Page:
And that's leaving aside reliability. A 99.9% solid connection is not nearly good enough.
But consider a point where the cars are good enough that the remaining risks are ones where they can show that they can tune the hazard detection so that it doesn't miss any potential hazard situations, but may occasionally be overly cautious, and that it can reliably and safely slow down or stop short of potential hazards it doesn't know how to handle.
In that case you might get to a point where it's ok (safety wise, if not in terms of customer satisfaction) if the car stops for 30 seconds until a human safety driver reviews the data and confirms that what the car "sees" is not a dangerous situation.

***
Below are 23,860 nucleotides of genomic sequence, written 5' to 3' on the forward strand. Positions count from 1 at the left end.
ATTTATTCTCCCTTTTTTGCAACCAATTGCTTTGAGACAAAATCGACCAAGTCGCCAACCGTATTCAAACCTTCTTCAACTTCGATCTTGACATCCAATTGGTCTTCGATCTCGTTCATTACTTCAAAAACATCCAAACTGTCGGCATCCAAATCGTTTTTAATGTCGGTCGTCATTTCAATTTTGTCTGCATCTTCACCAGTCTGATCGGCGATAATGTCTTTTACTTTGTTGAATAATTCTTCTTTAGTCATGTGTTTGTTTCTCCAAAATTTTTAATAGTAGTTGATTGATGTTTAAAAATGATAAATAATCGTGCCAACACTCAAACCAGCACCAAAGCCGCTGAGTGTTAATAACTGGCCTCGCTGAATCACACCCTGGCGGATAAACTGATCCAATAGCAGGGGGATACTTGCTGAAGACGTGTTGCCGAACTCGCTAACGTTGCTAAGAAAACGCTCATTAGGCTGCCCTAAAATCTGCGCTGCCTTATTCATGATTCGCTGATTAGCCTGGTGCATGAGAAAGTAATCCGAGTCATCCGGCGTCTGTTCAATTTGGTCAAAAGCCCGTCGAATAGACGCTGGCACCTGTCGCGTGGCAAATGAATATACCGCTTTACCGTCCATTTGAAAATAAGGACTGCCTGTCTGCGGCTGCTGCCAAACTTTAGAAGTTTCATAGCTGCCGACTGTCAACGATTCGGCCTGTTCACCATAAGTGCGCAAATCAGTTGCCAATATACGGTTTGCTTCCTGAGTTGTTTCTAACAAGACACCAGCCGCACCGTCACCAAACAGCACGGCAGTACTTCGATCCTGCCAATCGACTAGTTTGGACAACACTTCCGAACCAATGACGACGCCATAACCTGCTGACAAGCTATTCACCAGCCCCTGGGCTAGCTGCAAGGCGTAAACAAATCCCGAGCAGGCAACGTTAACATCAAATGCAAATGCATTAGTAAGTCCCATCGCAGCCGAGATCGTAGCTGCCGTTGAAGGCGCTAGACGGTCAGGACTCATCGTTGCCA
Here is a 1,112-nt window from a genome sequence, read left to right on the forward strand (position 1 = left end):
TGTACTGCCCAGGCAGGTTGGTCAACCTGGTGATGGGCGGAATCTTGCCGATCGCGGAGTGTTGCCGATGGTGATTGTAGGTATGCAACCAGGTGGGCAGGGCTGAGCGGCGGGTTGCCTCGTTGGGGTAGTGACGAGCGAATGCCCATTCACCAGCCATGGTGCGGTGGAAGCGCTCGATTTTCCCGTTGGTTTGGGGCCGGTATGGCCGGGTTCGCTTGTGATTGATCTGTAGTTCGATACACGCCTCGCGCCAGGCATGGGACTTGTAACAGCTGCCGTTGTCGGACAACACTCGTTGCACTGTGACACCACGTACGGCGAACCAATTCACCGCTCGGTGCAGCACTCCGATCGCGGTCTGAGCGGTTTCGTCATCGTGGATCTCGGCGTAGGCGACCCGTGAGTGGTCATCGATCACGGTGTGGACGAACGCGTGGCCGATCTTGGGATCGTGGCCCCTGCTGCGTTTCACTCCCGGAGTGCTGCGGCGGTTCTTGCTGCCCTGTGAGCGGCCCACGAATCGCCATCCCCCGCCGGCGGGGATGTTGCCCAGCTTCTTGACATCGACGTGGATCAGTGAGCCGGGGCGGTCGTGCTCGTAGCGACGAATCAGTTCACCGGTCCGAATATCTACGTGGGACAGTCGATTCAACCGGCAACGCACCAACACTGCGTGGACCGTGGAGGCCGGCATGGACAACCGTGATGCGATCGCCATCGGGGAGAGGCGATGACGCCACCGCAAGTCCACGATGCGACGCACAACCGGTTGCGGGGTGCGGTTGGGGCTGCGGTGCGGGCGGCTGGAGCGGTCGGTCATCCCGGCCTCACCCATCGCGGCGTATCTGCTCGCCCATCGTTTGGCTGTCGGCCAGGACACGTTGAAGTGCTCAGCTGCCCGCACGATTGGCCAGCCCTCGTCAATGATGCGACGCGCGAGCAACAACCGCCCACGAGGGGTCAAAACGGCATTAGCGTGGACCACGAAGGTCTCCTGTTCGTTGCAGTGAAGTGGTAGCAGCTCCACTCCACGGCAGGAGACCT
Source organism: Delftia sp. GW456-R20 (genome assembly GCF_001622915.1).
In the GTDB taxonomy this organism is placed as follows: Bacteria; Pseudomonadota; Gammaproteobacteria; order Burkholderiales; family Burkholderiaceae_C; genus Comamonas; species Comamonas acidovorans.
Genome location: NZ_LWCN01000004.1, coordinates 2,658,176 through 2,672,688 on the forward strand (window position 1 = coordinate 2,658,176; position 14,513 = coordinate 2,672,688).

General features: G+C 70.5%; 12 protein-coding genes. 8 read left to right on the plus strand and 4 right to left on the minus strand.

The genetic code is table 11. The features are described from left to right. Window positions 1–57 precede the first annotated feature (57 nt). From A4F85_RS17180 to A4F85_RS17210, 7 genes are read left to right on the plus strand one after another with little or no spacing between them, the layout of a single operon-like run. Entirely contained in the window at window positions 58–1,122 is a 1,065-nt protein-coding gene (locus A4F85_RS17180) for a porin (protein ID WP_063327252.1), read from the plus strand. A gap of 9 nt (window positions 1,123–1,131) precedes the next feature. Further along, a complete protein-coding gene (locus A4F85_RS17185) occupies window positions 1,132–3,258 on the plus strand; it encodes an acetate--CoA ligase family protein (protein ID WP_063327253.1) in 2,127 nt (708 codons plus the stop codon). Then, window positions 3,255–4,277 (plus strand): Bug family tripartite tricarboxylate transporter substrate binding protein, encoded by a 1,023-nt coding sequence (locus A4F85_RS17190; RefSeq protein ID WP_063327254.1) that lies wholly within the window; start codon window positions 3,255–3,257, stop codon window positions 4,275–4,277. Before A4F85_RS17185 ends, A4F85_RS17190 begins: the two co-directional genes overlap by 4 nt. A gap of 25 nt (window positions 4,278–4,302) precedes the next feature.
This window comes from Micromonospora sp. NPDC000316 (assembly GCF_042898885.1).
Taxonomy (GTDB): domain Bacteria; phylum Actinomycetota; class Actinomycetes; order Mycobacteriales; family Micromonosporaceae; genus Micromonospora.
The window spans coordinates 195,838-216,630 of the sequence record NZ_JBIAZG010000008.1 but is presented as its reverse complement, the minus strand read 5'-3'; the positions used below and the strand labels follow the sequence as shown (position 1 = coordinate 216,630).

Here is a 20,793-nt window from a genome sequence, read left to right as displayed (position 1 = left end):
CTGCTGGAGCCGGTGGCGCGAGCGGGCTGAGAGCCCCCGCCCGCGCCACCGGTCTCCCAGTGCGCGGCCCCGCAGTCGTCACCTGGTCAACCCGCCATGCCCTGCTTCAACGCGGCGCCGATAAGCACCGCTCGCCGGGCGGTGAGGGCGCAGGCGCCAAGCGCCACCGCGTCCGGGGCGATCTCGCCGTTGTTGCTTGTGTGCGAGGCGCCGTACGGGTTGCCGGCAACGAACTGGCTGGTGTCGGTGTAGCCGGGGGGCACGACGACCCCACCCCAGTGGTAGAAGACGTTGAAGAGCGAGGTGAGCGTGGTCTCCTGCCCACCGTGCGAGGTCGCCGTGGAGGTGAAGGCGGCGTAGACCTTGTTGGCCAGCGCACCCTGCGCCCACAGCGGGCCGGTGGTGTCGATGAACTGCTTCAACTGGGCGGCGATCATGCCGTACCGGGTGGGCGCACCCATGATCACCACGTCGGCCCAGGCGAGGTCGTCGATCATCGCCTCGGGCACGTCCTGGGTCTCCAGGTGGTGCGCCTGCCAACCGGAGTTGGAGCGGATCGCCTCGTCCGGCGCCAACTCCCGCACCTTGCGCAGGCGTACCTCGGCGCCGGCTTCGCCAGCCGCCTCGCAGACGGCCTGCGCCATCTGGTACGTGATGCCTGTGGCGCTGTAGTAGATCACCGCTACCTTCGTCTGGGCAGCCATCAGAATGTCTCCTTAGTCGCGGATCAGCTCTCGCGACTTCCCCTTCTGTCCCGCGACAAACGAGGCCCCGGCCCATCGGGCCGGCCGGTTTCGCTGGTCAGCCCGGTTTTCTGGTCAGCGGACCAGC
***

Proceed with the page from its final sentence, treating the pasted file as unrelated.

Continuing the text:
In that case you might have e.g. 10 cars per safety driver, or more, and most of the time the car might not even stop - if a driver is available to respond immediately it may be sufficient for it to slow down until it gets a response. And you can simply slowly reduce the number of safety drivers as the cars get better. For a fleet service you might well never stop having some people monitoring to respond to unexpected conditions.
Of course, for this to be viable, the car needs to be possible to be made safe without human intervention, but that safety may be achieved by opting to stop or slow down the car in situations where continuing might be perfectly safe (and with the caveat that this may e.g. restrict where it may be possible to let it drive etc.), but where the car can't yet tell by itself.